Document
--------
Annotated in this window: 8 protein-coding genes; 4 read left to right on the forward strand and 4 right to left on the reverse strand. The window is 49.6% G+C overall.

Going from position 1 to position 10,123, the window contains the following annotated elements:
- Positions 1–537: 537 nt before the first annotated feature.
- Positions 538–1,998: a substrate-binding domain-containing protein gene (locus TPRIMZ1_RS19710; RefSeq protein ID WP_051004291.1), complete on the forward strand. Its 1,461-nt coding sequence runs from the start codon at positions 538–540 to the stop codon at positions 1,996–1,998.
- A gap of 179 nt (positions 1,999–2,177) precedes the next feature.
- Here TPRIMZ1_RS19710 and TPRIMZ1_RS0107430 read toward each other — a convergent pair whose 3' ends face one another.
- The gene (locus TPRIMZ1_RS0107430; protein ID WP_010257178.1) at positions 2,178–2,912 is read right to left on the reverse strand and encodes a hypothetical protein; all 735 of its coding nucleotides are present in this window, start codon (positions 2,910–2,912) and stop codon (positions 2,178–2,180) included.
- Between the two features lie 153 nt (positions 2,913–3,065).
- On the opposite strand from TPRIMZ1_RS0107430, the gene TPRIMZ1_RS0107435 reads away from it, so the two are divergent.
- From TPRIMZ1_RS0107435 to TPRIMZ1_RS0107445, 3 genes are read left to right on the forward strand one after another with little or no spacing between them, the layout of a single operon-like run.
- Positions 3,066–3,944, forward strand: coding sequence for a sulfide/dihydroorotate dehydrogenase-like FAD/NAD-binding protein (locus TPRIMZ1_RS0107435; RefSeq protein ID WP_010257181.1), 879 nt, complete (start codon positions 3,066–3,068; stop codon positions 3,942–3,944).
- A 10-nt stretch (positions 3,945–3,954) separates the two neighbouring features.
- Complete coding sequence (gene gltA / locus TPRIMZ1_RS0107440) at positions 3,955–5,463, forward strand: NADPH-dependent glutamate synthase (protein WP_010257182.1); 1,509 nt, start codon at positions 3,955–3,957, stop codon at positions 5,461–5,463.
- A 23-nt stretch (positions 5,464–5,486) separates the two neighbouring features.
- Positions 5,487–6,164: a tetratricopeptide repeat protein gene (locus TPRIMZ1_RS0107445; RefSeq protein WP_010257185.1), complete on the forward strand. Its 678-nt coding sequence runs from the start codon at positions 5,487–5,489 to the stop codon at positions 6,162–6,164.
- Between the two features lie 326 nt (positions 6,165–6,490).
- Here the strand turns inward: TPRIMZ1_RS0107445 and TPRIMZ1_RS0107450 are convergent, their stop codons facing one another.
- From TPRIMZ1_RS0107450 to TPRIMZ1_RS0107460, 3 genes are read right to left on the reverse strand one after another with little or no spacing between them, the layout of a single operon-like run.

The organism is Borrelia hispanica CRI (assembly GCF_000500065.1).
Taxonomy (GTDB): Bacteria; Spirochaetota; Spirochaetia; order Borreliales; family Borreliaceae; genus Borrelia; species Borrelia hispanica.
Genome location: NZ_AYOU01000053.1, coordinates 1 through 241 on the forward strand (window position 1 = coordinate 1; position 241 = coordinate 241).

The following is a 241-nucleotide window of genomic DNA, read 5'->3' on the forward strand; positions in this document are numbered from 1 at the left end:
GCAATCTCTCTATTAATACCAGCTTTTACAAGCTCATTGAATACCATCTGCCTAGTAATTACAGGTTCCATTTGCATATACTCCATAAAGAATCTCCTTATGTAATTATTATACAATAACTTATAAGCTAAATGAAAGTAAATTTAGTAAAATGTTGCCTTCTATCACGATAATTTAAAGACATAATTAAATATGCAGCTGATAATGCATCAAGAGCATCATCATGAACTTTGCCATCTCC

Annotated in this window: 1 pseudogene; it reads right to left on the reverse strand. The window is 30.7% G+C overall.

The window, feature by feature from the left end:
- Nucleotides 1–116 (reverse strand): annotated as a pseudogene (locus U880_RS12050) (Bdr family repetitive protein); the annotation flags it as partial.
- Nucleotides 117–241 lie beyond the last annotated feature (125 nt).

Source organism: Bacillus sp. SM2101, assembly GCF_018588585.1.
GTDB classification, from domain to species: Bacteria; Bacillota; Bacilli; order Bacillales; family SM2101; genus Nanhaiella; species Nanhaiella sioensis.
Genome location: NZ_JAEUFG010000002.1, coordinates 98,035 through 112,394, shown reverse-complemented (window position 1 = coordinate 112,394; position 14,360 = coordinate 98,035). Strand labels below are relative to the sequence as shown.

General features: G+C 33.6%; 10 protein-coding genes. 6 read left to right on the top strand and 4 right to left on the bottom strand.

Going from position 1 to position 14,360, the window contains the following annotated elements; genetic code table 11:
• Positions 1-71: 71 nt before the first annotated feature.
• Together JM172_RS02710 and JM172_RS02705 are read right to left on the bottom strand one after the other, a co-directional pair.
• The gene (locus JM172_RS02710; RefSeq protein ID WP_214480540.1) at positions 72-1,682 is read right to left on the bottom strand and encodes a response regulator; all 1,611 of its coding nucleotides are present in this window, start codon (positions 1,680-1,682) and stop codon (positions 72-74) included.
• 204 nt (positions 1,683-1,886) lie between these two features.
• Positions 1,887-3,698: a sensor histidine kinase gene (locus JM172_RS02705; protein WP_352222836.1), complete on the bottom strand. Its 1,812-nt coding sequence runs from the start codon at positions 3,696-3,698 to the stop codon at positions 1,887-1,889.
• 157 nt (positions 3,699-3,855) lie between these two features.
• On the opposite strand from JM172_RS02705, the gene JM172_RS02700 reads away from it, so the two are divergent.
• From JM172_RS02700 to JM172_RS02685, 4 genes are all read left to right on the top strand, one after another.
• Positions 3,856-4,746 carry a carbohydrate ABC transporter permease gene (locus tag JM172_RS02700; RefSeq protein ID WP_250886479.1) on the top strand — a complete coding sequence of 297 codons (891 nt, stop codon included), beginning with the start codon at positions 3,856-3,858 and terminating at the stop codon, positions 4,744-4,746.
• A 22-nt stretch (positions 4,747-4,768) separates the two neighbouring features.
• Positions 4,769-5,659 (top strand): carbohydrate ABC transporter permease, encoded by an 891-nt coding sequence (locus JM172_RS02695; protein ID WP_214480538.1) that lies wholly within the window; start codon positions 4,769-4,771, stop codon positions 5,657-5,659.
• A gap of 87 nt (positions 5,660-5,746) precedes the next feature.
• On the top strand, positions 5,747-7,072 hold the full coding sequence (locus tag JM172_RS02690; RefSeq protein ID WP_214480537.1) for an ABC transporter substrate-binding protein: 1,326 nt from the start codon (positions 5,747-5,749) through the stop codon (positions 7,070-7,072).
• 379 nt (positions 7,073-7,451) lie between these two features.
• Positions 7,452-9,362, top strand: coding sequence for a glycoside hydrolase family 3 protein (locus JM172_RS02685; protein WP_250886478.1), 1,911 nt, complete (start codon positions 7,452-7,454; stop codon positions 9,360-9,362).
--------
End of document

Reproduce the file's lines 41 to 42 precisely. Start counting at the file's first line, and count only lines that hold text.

• Positions 3,856-4,746 carry a carbohydrate ABC transporter permease gene (locus tag JM172_RS02700; RefSeq protein ID WP_250886479.1) on the top strand — a complete coding sequence of 297 codons (891 nt, stop codon included), beginning with the start codon at positions 3,856-3,858 and terminating at the stop codon, positions 4,744-4,746.
• A 22-nt stretch (positions 4,747-4,768) separates the two neighbouring features.